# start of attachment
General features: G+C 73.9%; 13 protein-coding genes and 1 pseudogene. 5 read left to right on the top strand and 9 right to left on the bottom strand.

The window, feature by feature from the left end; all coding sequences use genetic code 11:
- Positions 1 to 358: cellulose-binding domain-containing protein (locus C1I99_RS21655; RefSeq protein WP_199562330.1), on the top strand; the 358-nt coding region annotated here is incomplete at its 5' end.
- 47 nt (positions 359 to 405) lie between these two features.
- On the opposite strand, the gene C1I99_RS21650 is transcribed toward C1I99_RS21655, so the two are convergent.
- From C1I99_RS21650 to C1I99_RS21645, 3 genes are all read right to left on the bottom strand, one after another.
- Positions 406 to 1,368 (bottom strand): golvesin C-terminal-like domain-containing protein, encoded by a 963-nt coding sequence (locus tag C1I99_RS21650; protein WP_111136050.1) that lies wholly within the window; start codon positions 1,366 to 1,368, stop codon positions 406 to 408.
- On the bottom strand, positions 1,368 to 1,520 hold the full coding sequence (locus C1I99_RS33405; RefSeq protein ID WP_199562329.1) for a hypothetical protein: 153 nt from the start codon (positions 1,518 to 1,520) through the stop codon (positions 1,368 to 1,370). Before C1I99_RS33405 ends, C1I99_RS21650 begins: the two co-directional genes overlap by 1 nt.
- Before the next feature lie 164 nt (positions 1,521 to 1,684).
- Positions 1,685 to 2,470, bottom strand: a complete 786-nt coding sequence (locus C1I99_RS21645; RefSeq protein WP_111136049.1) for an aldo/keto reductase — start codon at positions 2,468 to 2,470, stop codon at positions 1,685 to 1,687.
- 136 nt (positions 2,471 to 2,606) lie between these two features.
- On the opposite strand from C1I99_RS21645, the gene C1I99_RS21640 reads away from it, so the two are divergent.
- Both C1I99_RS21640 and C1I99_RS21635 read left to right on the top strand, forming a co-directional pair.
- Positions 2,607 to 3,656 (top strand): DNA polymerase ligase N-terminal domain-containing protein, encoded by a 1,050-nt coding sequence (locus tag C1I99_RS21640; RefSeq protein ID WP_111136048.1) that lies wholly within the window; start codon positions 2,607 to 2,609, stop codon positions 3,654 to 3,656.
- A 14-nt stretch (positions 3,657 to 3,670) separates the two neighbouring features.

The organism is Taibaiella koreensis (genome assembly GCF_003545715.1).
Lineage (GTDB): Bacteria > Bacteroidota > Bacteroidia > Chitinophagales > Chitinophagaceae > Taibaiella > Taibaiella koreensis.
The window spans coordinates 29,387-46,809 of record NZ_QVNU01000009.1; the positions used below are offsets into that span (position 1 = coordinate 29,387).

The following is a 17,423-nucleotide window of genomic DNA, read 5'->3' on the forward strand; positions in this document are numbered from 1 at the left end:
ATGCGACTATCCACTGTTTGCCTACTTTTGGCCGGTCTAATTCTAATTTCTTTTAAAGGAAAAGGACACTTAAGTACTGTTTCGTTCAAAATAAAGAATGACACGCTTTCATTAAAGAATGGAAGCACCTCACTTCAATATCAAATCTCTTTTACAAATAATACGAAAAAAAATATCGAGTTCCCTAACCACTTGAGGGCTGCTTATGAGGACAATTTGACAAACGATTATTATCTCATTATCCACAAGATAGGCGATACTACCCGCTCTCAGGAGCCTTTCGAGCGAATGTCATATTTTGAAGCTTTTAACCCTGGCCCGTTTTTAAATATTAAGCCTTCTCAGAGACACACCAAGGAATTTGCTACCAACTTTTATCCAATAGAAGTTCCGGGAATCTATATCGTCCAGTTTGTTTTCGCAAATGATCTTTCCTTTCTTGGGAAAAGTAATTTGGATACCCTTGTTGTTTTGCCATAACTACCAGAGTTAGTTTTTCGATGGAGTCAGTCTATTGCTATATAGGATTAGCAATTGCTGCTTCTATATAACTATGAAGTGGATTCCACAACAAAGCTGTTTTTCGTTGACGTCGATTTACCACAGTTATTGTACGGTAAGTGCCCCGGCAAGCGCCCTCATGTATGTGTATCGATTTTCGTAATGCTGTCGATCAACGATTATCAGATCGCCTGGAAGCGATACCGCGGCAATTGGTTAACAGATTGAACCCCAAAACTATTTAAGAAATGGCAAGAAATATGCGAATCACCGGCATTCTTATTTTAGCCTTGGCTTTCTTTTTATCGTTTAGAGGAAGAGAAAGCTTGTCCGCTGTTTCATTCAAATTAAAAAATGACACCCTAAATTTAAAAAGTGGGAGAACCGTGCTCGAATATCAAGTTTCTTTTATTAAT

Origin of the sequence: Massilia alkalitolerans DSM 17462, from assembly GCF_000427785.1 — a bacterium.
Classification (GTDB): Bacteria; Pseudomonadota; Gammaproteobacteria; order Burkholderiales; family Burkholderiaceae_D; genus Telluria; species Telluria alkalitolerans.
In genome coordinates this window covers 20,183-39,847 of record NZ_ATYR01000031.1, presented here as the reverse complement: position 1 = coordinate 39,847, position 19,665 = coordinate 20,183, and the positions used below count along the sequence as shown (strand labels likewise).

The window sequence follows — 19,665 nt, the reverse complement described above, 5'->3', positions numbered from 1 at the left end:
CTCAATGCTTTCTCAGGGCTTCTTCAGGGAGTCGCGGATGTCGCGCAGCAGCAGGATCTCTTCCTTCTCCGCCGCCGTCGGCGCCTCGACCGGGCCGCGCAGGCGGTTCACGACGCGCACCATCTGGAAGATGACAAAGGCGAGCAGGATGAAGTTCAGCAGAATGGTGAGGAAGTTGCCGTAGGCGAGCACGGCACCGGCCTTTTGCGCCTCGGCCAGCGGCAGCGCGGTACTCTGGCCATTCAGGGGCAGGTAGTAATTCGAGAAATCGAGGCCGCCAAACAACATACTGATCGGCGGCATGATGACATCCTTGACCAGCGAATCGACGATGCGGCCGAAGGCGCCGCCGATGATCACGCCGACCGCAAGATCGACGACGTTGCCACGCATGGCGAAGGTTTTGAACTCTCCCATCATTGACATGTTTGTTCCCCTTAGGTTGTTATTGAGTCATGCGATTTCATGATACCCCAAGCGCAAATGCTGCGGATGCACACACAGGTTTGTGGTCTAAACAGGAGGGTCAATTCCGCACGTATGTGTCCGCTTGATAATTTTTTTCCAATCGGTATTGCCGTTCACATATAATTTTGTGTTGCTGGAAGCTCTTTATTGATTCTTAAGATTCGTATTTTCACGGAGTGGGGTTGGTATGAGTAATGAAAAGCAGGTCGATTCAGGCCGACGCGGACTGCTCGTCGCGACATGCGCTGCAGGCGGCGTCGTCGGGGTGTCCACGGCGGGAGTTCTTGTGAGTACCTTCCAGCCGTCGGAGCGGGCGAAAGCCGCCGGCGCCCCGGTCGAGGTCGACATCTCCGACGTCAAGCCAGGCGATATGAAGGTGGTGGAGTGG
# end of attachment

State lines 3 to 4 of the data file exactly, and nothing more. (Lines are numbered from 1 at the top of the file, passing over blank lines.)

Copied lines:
- Positions 1 to 358: cellulose-binding domain-containing protein (locus C1I99_RS21655; RefSeq protein WP_199562330.1), on the top strand; the 358-nt coding region annotated here is incomplete at its 5' end.
- 47 nt (positions 359 to 405) lie between these two features.